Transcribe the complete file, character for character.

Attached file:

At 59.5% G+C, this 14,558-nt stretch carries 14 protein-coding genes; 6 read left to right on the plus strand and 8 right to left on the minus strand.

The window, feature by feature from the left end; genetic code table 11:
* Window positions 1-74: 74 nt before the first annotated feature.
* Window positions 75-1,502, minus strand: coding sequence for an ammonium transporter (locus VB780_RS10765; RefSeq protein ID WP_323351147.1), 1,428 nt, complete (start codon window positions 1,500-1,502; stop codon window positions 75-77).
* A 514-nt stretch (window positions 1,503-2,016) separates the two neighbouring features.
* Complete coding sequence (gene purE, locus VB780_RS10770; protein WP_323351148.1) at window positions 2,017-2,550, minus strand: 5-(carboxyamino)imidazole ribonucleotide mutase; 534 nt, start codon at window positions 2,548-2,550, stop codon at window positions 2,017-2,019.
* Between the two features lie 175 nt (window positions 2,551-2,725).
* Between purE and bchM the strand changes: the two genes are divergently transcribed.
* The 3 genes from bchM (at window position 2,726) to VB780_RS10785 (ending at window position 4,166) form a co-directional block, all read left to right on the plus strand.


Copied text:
At 59.5% G+C, this 14,558-nt stretch carries 14 protein-coding genes; 6 read left to right on the plus strand and 8 right to left on the minus strand.

The window, feature by feature from the left end; genetic code table 11:
* Window positions 1-74: 74 nt before the first annotated feature.
* Window positions 75-1,502, minus strand: coding sequence for an ammonium transporter (locus VB780_RS10765; RefSeq protein ID WP_323351147.1), 1,428 nt, complete (start codon window positions 1,500-1,502; stop codon window positions 75-77).
* A 514-nt stretch (window positions 1,503-2,016) separates the two neighbouring features.
* Complete coding sequence (gene purE, locus VB780_RS10770; protein WP_323351148.1) at window positions 2,017-2,550, minus strand: 5-(carboxyamino)imidazole ribonucleotide mutase; 534 nt, start codon at window positions 2,548-2,550, stop codon at window positions 2,017-2,019.
* Between the two features lie 175 nt (window positions 2,551-2,725).
* Between purE and bchM the strand changes: the two genes are divergently transcribed.
* The 3 genes from bchM (at window position 2,726) to VB780_RS10785 (ending at window position 4,166) form a co-directional block, all read left to right on the plus strand.